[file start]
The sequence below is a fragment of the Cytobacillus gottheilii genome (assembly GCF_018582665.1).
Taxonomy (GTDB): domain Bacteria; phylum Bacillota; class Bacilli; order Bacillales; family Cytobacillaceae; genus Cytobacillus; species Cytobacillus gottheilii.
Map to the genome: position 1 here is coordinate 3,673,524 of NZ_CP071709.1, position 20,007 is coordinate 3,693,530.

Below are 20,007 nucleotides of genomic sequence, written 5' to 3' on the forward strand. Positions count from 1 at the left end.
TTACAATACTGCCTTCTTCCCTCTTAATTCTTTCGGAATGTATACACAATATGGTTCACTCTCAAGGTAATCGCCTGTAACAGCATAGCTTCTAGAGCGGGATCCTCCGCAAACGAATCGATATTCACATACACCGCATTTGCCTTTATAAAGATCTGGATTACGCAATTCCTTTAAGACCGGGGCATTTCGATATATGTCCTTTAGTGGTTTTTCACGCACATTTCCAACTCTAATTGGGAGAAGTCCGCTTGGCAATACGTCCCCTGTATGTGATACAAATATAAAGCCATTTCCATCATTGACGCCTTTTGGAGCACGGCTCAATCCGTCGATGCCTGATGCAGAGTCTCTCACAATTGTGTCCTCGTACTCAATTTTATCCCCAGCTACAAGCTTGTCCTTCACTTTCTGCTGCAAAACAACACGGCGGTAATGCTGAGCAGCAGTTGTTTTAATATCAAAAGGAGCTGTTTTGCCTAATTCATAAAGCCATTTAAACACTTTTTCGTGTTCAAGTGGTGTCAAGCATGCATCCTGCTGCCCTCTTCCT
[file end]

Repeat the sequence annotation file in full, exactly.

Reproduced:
The sequence below is a fragment of the Cytobacillus gottheilii genome (assembly GCF_018582665.1).
Taxonomy (GTDB): domain Bacteria; phylum Bacillota; class Bacilli; order Bacillales; family Cytobacillaceae; genus Cytobacillus; species Cytobacillus gottheilii.
Map to the genome: position 1 here is coordinate 3,673,524 of NZ_CP071709.1, position 20,007 is coordinate 3,693,530.

Below are 20,007 nucleotides of genomic sequence, written 5' to 3' on the forward strand. Positions count from 1 at the left end.
TTACAATACTGCCTTCTTCCCTCTTAATTCTTTCGGAATGTATACACAATATGGTTCACTCTCAAGGTAATCGCCTGTAACAGCATAGCTTCTAGAGCGGGATCCTCCGCAAACGAATCGATATTCACATACACCGCATTTGCCTTTATAAAGATCTGGATTACGCAATTCCTTTAAGACCGGGGCATTTCGATATATGTCCTTTAGTGGTTTTTCACGCACATTTCCAACTCTAATTGGGAGAAGTCCGCTTGGCAATACGTCCCCTGTATGTGATACAAATATAAAGCCATTTCCATCATTGACGCCTTTTGGAGCACGGCTCAATCCGTCGATGCCTGATGCAGAGTCTCTCACAATTGTGTCCTCGTACTCAATTTTATCCCCAGCTACAAGCTTGTCCTTCACTTTCTGCTGCAAAACAACACGGCGGTAATGCTGAGCAGCAGTTGTTTTAATATCAAAAGGAGCTGTTTTGCCTAATTCATAAAGCCATTTAAACACTTTTTCGTGTTCAAGTGGTGTCAAGCATGCATCCTGCTGCCCTCTTCCT